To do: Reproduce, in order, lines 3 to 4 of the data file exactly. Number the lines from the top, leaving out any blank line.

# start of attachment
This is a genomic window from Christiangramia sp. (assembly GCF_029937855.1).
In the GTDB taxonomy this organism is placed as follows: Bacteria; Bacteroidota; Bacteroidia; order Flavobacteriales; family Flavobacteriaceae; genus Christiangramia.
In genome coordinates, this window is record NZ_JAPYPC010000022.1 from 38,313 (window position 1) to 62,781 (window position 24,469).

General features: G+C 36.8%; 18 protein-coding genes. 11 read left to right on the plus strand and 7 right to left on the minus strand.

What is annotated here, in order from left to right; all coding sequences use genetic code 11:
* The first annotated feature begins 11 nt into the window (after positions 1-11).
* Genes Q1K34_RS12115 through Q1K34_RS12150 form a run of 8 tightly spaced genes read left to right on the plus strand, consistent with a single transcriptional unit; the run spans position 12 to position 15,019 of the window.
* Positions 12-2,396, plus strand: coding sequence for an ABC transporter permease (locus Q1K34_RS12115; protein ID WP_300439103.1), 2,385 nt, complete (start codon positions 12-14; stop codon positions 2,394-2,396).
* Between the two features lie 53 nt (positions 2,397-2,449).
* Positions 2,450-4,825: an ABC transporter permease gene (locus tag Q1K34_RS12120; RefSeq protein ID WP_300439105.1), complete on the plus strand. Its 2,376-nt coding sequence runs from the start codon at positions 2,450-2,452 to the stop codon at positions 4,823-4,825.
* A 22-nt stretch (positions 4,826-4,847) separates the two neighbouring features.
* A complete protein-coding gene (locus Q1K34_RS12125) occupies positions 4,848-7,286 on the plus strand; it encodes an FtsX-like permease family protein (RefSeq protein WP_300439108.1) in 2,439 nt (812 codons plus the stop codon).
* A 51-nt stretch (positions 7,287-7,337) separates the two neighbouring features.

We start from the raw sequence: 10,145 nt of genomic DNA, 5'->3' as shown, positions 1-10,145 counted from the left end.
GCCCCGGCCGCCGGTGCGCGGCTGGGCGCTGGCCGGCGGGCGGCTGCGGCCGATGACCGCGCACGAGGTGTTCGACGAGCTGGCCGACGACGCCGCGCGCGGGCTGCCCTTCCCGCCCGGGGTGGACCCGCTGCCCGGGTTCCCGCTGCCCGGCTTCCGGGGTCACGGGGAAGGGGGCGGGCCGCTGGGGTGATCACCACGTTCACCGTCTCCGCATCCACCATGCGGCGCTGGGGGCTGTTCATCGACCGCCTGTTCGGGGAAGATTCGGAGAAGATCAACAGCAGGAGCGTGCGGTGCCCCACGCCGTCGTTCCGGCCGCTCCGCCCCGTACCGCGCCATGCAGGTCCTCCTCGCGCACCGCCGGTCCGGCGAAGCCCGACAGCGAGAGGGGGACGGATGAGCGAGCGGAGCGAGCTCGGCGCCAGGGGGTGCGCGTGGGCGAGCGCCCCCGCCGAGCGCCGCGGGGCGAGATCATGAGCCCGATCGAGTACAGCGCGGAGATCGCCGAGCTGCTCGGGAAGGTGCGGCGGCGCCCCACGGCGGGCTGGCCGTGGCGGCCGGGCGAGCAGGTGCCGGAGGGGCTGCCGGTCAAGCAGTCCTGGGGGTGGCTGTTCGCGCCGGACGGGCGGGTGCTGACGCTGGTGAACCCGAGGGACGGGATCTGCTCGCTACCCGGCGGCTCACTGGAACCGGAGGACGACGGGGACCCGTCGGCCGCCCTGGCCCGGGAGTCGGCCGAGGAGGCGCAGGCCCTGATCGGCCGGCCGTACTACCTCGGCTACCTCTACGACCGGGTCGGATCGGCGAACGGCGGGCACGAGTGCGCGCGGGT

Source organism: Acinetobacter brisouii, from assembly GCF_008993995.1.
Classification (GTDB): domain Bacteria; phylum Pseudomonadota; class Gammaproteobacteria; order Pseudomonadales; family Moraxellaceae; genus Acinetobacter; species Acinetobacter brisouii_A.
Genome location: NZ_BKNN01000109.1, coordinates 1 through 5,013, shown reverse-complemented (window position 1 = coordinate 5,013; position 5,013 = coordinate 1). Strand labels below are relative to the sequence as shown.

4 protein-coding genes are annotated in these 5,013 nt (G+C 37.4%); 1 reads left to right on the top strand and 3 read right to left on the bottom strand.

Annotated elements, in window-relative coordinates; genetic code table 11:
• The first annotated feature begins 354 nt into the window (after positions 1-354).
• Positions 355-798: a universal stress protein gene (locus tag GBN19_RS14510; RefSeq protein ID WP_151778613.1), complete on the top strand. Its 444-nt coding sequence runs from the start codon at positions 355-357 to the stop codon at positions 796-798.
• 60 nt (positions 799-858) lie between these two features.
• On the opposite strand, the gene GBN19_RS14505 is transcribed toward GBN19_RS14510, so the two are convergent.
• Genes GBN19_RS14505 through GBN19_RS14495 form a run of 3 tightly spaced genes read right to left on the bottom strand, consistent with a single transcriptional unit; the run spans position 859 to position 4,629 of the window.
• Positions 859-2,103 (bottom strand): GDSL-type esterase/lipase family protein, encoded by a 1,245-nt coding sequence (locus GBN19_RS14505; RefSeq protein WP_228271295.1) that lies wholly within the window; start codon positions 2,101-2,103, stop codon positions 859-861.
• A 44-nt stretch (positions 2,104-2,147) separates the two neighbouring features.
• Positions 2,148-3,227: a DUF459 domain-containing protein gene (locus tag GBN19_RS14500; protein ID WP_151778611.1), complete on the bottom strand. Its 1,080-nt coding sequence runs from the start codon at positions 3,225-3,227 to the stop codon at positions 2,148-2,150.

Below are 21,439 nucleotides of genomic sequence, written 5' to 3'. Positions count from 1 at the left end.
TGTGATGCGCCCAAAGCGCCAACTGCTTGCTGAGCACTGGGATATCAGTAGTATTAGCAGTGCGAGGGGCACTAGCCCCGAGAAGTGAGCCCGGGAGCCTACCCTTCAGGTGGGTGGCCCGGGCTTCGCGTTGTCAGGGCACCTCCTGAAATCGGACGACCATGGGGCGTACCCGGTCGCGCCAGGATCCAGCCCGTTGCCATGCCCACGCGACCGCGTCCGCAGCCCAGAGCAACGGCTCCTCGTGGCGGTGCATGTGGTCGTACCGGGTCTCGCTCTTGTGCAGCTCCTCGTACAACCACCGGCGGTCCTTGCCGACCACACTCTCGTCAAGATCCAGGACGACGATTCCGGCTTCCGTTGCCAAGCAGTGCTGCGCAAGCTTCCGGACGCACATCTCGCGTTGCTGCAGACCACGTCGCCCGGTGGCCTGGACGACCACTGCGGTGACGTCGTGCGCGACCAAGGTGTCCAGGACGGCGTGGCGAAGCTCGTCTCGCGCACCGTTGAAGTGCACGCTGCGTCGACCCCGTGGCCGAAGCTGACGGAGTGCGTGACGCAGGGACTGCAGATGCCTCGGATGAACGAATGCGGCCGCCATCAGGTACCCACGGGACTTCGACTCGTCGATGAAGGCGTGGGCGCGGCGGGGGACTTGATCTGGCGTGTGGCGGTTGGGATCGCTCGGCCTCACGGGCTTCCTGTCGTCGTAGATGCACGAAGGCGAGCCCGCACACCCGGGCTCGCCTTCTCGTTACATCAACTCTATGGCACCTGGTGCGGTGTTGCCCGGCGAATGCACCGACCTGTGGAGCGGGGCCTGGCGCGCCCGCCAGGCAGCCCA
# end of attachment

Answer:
In genome coordinates, this window is record NZ_JAPYPC010000022.1 from 38,313 (window position 1) to 62,781 (window position 24,469).

General features: G+C 36.8%; 18 protein-coding genes. 11 read left to right on the plus strand and 7 right to left on the minus strand.